Thanks, Tom. So your listener hour trends continue to be outstanding, my sense is that smartphones are currently the primary catalyst in the U.S. What share of your mobile listening hours take place in vehicles, and as a follow-on to that, on most of the OEM prototypes, we’ve seen Pandora has prominently displayed. How do you see the automotive media experience changing over the next three years and what’s your role?

Dominic Paschel

Yes. As you guys saw in the beginning of the presentation, there are roughly 47% of consumption takes place in the car. And as I talk to this, if the AV team can queue up the video and play it in the background. Pandora really aspires to be not only in the U.S., but throughout the world and on everywhere you would get traditional radio, and as such that means in the car.

Today, you can get Pandora in the 85 models I discussed. The first phase, when you look at auto integrations taken place in basically three different phases. Phase I, today you can put in your auxiliary jack, Bluetooth it to your smartphone and stream it. Pandora doesn’t always know when that’s being had in the car and you still control it through your form factor of your phone.

But Phase II, which you see on the screen here, is really what the 85 models are doing when we say that they are rolling out. And that’s kind of the integration into the infotainment systems of the automotive makers. This is an example of Cadillac CUE, one of the more sophisticated UIs that show Pandora integrated.

It still uses your phone, so you will still pair through your phone. However, during the next iteration, I think General Motors at Mobile World Congress actually noted that 4G connected car is coming soon, that’s almost faster than Pandora ever anticipated that happening in terms of the car. So at some point in the future, Pandora won’t even require your smartphone. It will operate through your General Motors chip or whatever 4G chip or the latest technology that is out there to stream Pandora seamlessly. And so we’re very optimistic about what this means for Pandora’s long-tail growth.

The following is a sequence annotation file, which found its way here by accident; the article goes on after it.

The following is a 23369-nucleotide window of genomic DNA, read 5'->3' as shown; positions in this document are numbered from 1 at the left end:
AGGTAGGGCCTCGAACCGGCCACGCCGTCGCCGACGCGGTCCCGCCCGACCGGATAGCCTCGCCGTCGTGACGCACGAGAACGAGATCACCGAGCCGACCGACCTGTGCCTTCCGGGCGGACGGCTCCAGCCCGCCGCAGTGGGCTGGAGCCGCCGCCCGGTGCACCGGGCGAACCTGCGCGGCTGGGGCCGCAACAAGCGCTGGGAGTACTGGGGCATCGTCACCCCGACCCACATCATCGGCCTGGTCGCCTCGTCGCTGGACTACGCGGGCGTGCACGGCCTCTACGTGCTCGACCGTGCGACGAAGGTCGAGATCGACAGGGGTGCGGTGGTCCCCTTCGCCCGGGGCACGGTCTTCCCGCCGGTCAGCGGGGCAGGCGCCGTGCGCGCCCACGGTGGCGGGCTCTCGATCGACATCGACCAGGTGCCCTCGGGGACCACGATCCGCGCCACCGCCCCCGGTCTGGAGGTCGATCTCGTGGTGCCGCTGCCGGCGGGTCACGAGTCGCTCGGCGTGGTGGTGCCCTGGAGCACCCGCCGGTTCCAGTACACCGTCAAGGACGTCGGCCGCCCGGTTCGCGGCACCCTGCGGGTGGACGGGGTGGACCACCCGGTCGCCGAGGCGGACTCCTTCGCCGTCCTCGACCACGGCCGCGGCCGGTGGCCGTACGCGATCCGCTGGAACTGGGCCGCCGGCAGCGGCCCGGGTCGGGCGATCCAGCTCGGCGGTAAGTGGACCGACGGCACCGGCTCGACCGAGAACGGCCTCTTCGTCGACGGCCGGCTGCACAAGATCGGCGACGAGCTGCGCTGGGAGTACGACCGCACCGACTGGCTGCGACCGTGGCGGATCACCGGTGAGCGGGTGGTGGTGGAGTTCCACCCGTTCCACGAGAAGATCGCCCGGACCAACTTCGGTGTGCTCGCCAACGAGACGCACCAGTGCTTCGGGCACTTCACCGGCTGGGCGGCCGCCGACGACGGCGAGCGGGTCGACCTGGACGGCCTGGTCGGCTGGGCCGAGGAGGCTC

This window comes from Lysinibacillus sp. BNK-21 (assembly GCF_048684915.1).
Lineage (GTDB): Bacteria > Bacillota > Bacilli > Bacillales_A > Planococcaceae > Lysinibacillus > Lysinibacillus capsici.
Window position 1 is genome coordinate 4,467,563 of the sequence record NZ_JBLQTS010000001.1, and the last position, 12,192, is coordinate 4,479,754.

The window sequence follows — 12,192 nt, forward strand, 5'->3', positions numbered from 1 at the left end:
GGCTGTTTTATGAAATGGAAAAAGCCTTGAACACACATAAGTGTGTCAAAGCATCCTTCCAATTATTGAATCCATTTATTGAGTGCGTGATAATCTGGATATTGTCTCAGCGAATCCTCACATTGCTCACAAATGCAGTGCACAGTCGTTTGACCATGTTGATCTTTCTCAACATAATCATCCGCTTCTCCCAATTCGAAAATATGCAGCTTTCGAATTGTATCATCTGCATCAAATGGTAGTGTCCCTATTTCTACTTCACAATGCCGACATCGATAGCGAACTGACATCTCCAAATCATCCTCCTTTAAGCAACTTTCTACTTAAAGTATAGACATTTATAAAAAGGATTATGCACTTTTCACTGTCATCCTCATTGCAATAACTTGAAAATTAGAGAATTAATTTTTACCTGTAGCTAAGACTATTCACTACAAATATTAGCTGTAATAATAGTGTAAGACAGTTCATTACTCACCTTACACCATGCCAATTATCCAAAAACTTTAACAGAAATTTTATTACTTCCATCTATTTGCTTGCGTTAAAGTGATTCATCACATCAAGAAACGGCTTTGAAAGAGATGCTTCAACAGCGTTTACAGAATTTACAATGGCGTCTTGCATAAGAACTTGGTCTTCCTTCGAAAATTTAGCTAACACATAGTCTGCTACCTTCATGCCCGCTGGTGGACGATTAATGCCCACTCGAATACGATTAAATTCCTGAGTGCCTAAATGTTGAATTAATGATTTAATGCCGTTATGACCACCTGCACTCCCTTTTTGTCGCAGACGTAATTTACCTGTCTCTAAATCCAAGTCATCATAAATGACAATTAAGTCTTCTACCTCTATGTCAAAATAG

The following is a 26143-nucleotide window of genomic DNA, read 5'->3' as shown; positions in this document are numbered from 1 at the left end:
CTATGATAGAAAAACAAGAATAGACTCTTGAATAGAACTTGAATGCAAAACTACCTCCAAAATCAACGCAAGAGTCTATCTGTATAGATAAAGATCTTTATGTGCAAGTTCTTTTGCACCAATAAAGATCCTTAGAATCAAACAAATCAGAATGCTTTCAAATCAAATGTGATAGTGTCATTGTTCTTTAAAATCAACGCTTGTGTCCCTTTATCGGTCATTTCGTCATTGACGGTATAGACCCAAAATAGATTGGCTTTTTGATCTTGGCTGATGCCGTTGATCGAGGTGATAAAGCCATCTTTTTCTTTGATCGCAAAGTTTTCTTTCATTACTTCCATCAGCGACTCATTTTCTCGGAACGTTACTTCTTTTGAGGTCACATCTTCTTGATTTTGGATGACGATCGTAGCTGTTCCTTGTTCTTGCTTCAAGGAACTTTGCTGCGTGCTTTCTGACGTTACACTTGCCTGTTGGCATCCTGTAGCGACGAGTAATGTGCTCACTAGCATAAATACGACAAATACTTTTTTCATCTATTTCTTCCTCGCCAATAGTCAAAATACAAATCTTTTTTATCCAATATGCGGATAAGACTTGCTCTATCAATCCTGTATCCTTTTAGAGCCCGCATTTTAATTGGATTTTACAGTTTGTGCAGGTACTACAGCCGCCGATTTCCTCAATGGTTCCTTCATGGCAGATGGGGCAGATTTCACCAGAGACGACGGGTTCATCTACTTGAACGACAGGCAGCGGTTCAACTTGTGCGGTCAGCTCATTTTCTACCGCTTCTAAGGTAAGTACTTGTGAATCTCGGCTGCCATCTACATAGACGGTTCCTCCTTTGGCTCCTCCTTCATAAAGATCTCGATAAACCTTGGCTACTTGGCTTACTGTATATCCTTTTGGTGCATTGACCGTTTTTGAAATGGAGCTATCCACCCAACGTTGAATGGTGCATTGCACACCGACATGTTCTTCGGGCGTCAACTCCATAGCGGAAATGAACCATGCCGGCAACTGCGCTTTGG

The average replacement cycle for a car is one every seven years. And so I think, from the auto numbers out last week, my memory served me correctly, kind of a six-year high of 1.5 million units were out there, and so we clearly will benefit from that. But I think from an usage standpoint, it will ultimately be kind of one of the -- it will snowball effect towards latter half of the decade as people replace their cars.

Jaison T. Blair – Telsey Advisory Group

And your 8% usage share, which component of the market share pie is that? Is that mostly non-vehiclelistening?

Dominic Paschel

Right, Jaison that’s spot on. So, theoretically if we cut any new users from coming to the vehicle or coming to Pandora theoretically, you could potentially even double your market share just by getting in the car.

Jaison T. Blair – Telsey Advisory Group

Terrific, thank you. So, we took six years to get to a 100 million users around the time of the IPO, and less than two years to get to the 200 million user mark, my understanding is that most of these are U.S. users. Can you talk about your global aspirations?

Dominic Paschel